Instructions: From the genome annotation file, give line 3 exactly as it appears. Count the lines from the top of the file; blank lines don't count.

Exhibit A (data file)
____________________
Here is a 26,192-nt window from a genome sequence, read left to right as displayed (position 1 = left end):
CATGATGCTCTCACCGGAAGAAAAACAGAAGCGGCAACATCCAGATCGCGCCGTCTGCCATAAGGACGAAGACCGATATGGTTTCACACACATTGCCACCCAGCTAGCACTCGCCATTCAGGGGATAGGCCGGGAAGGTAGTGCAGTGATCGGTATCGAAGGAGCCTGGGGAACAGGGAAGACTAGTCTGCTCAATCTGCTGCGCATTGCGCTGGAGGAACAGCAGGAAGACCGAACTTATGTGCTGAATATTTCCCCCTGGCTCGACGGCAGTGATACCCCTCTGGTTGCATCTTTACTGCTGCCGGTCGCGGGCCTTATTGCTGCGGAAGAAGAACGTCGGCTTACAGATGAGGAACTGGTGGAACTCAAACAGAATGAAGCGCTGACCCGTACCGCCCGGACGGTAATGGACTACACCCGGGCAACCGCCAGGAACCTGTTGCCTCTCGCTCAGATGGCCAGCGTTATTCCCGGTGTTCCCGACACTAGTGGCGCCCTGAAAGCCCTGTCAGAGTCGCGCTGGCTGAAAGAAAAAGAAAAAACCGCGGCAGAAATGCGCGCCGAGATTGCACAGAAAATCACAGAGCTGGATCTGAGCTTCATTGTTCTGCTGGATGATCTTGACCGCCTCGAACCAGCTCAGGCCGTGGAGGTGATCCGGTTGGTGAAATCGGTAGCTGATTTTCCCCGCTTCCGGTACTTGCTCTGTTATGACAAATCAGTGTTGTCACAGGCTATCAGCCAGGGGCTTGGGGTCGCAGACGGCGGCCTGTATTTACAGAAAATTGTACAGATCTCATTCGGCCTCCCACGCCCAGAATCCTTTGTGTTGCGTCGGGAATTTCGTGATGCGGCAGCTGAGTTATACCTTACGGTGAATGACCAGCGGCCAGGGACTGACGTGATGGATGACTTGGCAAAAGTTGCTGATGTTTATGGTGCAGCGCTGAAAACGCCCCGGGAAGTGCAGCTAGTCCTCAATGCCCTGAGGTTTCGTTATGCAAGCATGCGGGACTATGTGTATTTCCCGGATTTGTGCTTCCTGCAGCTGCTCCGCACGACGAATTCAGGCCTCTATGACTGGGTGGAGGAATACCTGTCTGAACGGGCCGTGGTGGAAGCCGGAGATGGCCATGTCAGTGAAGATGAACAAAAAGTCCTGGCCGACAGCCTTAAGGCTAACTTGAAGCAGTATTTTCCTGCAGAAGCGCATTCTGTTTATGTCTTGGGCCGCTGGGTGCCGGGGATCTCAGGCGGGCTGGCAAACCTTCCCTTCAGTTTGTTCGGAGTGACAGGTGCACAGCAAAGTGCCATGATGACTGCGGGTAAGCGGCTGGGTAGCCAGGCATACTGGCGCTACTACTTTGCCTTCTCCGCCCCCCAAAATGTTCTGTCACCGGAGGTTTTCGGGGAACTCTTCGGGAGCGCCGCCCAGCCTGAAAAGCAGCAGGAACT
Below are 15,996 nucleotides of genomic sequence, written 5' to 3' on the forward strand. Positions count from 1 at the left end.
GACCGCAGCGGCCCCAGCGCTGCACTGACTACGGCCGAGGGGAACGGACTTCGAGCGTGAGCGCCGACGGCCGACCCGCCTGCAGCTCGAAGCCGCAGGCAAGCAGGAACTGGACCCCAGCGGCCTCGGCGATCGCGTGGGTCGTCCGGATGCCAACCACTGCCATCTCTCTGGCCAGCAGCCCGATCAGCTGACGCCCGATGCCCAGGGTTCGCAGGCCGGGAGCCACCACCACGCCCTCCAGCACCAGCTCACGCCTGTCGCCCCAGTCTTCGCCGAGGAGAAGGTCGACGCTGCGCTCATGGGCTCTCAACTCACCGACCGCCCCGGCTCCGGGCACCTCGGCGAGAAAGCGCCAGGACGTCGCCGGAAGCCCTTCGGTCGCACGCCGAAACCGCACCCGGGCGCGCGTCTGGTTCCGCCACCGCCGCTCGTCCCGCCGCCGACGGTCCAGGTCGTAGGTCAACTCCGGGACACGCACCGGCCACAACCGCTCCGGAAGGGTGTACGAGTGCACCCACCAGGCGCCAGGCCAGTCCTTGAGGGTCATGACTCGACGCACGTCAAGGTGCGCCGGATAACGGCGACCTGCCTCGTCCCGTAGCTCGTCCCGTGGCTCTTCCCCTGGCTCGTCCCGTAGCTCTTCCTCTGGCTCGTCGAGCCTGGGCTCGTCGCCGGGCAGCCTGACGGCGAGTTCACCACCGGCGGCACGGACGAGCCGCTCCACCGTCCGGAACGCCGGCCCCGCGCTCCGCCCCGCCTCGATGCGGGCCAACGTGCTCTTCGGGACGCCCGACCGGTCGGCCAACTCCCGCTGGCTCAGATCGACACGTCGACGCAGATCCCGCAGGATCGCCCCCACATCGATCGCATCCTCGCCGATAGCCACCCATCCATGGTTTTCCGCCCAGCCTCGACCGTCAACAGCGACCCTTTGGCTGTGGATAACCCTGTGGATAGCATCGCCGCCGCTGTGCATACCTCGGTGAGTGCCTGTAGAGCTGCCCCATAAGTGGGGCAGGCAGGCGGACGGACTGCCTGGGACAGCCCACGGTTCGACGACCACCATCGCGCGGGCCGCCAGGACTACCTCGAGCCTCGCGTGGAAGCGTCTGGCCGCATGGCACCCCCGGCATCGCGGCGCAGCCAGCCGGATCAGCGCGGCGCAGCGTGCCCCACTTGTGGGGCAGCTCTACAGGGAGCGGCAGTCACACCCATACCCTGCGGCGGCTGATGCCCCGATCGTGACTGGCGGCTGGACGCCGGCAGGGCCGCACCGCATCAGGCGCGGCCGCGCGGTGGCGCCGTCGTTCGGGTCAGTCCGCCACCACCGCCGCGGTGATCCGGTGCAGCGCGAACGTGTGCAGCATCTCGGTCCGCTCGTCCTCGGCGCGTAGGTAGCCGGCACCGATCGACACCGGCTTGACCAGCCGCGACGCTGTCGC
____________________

Below are 15,996 nucleotides of genomic sequence, written 5' to 3' on the forward strand. Positions count from 1 at the left end.